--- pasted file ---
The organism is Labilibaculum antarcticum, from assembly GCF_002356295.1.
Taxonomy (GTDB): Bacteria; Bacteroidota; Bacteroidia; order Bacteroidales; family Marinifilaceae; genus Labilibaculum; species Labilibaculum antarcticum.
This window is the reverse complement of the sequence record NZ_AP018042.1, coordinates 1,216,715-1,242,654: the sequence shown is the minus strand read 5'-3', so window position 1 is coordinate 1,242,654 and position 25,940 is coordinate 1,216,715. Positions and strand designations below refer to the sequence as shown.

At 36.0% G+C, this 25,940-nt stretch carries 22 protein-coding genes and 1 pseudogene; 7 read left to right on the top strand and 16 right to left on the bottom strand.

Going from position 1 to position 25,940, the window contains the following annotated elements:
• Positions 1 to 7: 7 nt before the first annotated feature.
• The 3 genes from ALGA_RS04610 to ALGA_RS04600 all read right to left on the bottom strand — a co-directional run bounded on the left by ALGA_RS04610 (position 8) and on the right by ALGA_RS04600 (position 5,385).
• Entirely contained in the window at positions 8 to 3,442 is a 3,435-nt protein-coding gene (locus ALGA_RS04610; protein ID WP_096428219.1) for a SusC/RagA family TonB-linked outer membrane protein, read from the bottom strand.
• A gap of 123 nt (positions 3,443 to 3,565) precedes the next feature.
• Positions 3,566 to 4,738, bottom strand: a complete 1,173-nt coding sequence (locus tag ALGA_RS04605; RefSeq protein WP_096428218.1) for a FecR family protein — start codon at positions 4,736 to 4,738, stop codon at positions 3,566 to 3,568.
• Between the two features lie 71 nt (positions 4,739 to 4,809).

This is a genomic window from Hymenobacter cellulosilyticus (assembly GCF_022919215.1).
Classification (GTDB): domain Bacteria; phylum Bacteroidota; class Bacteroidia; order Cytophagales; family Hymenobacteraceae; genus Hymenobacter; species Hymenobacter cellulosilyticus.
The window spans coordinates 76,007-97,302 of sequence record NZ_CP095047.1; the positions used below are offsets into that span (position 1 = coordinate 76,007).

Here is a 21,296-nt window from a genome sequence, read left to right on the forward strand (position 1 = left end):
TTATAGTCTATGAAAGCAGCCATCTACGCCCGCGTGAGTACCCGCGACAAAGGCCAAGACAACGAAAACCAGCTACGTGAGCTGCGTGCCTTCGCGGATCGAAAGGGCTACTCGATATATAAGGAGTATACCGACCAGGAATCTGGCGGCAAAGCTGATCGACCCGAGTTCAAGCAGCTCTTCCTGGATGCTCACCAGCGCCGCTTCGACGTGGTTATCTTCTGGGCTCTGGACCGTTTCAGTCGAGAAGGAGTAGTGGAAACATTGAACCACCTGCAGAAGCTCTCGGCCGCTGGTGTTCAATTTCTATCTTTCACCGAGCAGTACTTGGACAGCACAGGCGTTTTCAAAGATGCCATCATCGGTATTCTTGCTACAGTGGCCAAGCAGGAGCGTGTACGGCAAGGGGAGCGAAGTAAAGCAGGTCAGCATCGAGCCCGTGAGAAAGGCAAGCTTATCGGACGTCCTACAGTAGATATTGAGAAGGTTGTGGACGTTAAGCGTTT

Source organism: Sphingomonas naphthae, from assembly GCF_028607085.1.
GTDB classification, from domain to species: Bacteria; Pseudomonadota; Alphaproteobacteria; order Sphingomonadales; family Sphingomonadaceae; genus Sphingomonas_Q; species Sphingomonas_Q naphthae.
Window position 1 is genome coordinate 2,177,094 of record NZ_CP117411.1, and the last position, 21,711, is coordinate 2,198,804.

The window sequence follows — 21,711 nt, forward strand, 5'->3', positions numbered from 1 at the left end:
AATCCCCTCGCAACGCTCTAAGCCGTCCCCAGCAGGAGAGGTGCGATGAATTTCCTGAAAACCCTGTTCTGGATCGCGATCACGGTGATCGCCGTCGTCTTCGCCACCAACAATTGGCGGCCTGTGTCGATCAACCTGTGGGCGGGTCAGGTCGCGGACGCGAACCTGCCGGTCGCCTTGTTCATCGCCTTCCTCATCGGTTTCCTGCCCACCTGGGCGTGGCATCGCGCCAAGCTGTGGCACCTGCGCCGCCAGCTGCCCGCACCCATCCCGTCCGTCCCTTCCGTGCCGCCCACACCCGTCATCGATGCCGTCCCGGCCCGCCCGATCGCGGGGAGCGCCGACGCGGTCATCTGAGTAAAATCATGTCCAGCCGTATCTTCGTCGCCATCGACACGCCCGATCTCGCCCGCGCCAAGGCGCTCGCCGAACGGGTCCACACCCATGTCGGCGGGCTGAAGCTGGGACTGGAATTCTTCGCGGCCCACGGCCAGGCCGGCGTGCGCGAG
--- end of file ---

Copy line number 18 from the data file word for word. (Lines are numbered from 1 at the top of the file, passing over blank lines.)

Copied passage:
GTDB classification, from domain to species: Bacteria; Pseudomonadota; Alphaproteobacteria; order Sphingomonadales; family Sphingomonadaceae; genus Sphingomonas_Q; species Sphingomonas_Q naphthae.